Thatcher: To combat socialism in the United Kingdom, Thatcher oversaw the privatization of state-owned industries, reduced welfare and combated labor unions which in turn ended long lasting union strikes (Coyne 2008). She went on an anti-socialist crusade, determined to wipe out support for the government in England and consequently throughout the world. She also increased defense spending, like Reagan to deter antagonism.
Pope John Paul II: The Pope made a pilgrimage from Rome to Poland in order to discuss labor relations which the unions of the country. With Poland so near to the U.S.S.R., the country was in constant danger of falling into the hands of the Soviets and their Communist agenda. By uniting Catholics and appealing to the better natures of non-Catholics as well, Pope John Paul II curbed the potential danger in that country and throughout the rest of Europe.
4. According to various leadership experts, what characteristics, if any did they share? What important traits, positive or negative, were specific to each individual and with what results?
All three individuals were extremely intelligent, charismatic, determined, and were able to win over large numbers of the population, even those who were not initially devoted to their cause (Rees-Mogg 2011). All saw Communism as a real threat to modern society and the free world and were determined to eradicate it.
Reagan: A strong, conservative individual. Reagan was known for his wit and strength of character which made him appealing to the general American population. He also believed that the government should limit its power and to have a minimal influence on people's everyday lives (O'Sullivan 2006,-page 29). The result was a population who had high expectations and complete belief in their leader.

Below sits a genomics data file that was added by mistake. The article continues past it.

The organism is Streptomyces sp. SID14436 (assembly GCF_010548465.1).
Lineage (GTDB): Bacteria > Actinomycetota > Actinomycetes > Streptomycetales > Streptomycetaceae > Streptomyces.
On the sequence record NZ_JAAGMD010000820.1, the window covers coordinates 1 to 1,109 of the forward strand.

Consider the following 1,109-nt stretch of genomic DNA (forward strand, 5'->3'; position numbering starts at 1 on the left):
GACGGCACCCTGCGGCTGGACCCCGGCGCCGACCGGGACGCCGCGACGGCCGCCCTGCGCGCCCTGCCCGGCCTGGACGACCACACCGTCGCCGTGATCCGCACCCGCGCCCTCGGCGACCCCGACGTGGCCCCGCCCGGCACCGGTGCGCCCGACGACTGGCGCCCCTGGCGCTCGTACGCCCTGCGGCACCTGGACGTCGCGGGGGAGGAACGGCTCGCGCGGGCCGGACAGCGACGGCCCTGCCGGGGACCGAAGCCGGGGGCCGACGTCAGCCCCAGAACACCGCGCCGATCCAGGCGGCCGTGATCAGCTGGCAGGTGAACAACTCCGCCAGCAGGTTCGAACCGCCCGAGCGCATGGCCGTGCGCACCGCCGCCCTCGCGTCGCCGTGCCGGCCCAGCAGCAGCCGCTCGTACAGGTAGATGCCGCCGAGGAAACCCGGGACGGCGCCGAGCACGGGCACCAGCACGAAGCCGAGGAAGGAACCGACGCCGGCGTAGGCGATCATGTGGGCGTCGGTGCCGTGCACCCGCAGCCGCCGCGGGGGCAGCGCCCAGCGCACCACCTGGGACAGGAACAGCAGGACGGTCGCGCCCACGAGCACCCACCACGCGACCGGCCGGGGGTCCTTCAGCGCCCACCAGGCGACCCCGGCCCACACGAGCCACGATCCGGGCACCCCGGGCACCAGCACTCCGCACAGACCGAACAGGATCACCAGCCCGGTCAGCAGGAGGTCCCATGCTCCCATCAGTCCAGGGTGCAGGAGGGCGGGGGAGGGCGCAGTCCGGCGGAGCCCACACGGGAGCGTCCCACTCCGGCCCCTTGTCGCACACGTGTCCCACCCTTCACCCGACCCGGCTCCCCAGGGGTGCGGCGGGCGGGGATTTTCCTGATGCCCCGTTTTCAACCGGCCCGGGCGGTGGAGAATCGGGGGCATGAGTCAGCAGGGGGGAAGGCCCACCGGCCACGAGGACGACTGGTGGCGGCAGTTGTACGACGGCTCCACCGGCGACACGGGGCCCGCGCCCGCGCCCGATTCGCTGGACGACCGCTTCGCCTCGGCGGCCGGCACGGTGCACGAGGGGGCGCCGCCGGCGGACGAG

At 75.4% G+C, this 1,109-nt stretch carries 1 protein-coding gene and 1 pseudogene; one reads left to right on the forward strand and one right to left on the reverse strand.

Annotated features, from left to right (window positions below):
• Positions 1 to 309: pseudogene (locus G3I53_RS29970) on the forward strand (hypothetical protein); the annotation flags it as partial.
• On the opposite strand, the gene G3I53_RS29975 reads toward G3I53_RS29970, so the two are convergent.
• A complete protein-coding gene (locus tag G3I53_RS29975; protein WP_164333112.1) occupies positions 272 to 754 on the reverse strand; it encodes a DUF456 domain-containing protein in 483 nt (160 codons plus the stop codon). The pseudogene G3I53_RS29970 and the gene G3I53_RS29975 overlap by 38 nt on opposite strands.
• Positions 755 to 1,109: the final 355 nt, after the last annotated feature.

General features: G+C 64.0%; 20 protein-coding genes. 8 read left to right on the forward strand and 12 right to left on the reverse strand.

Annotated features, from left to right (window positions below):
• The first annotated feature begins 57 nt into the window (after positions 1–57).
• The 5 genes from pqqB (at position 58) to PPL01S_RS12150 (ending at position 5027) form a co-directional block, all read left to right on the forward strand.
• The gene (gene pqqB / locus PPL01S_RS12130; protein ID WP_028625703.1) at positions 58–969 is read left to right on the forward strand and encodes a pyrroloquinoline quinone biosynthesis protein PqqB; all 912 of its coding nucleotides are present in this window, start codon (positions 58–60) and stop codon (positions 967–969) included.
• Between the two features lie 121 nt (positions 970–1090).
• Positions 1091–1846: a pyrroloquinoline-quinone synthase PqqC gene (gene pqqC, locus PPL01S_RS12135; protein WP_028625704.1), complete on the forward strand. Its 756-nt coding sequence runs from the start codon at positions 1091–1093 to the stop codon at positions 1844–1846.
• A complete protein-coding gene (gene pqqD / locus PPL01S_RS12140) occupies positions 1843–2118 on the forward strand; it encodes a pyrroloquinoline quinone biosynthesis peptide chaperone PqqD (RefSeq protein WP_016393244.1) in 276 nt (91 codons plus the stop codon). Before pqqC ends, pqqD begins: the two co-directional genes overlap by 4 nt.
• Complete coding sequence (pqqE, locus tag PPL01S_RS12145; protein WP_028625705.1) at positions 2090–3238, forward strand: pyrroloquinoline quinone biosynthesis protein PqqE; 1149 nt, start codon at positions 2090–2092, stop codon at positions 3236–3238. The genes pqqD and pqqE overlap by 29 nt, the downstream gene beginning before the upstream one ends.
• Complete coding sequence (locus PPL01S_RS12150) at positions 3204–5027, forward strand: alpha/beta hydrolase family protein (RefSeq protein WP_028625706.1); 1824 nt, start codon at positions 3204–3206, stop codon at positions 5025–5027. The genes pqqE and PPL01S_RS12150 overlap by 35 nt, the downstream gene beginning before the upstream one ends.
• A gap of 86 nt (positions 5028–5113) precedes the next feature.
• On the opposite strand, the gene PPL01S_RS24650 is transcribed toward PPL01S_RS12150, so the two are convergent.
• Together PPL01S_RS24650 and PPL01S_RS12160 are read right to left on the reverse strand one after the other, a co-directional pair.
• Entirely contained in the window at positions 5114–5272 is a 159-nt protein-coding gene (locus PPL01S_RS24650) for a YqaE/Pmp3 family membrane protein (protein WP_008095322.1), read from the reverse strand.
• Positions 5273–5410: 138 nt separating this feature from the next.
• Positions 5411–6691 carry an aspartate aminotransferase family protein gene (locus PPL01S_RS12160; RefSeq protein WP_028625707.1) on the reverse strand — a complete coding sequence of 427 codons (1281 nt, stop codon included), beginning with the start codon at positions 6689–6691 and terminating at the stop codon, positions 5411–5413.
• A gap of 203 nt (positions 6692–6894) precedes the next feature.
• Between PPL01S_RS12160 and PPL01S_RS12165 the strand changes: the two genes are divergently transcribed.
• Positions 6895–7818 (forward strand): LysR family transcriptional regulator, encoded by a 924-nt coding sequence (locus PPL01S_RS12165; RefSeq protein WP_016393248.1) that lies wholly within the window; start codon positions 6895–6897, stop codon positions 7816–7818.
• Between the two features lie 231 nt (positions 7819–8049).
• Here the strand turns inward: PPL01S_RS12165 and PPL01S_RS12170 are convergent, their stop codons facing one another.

Thatcher: The Prime Minister of England had the "public reputation as rather a starchy schoolmarm" (O'Sullivan 2006,-page 19). She was regarded as frank and earnest, and always as honest as possible; an unusual trait in a politician. Thatcher was also regarded as a strong-minded leader, bent on economic and social reform. The result of Thatcher's personality on the voting population was innumerable and she too was extremely powerful, bolstered by the will of the people.
Pope John Paul II: This man, though not a political leader, was able to convey to a large population the ideals and hopes of the western world. An assassination attempt was made on the Pope's life, which failed increasing the people's faith and affection for the man and let them heed his words more carefully. "Faith and hope proved mightier than either the sword or the assassin's bullet" (O'Sullivan 2006,-page 82).
5. If the three were "up for the Academy Award for Best Leader," for whom would you vote and why? If the answer is "none of the above," explain who/what in your opinion, was responsible for the defeat of communism. Build your cast to support your write in candidate of your alternative theory.
I would argue that none of the above was most responsible for the fall of Communism. Rather, the fall of the U.S.S.R. was inevitable. Some experts of political discourse expressed their belief that Communist Russia would fall and the Soviet Union would break up in response. When this happened, the Cold War would end. This, of course, was exactly what transpired although the Cold War had "officially" ended in 1989 after the Malta Conference between Russian Premier Mikhail Gorbachev and United States President George H.W. Bush. Being such a large nation with so many citizens and limited economic resources, the destruction of the Soviet Union was, many said, inevitable. The question was simply about whether the U.S.S.R. would launch a nuclear weapon before their end. By December 31, 1991 the U.S.S.R. was no more and the United States was still a strong and thriving nation on the other side of the world. Although the nation came very close to nuclear war and to violent bloodshed and massive loss of life, these things never came to pass. This is likely due to the Cuban Missile Crisis wherein both nations came to the horrifying conclusion that they were both armed enough that an attack on the enemy would lead to not only a retaliatory attack, but to the literal end of the world.
6. In an addendum to your analysis, describe briefly (in two pages) the challenges (countries and leaders) Obama faces with respect to freedom. Who are our…